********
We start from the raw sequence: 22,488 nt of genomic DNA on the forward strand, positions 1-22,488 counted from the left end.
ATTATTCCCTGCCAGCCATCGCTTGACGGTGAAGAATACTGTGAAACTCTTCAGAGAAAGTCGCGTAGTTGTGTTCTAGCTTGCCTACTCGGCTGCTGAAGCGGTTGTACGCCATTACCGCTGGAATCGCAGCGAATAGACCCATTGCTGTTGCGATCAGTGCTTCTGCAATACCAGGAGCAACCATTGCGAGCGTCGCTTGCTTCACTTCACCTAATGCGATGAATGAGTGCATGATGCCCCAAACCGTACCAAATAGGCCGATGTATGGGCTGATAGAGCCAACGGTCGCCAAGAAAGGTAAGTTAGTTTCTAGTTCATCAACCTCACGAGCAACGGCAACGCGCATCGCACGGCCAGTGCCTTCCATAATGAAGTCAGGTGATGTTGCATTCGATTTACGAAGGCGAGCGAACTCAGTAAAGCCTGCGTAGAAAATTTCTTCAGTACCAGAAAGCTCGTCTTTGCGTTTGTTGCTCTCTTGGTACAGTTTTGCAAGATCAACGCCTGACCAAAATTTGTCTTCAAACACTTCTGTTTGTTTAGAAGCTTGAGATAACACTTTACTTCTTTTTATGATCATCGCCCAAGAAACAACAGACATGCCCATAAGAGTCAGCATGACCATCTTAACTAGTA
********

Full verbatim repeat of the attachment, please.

We start from the raw sequence: 22,488 nt of genomic DNA on the forward strand, positions 1-22,488 counted from the left end.
ATTATTCCCTGCCAGCCATCGCTTGACGGTGAAGAATACTGTGAAACTCTTCAGAGAAAGTCGCGTAGTTGTGTTCTAGCTTGCCTACTCGGCTGCTGAAGCGGTTGTACGCCATTACCGCTGGAATCGCAGCGAATAGACCCATTGCTGTTGCGATCAGTGCTTCTGCAATACCAGGAGCAACCATTGCGAGCGTCGCTTGCTTCACTTCACCTAATGCGATGAATGAGTGCATGATGCCCCAAACCGTACCAAATAGGCCGATGTATGGGCTGATAGAGCCAACGGTCGCCAAGAAAGGTAAGTTAGTTTCTAGTTCATCAACCTCACGAGCAACGGCAACGCGCATCGCACGGCCAGTGCCTTCCATAATGAAGTCAGGTGATGTTGCATTCGATTTACGAAGGCGAGCGAACTCAGTAAAGCCTGCGTAGAAAATTTCTTCAGTACCAGAAAGCTCGTCTTTGCGTTTGTTGCTCTCTTGGTACAGTTTTGCAAGATCAACGCCTGACCAAAATTTGTCTTCAAACACTTCTGTTTGTTTAGAAGCTTGAGATAACACTTTACTTCTTTTTATGATCATCGCCCAAGAAACAACAGACATGCCCATAAGAGTCAGCATGACCATCTTAACTAGTA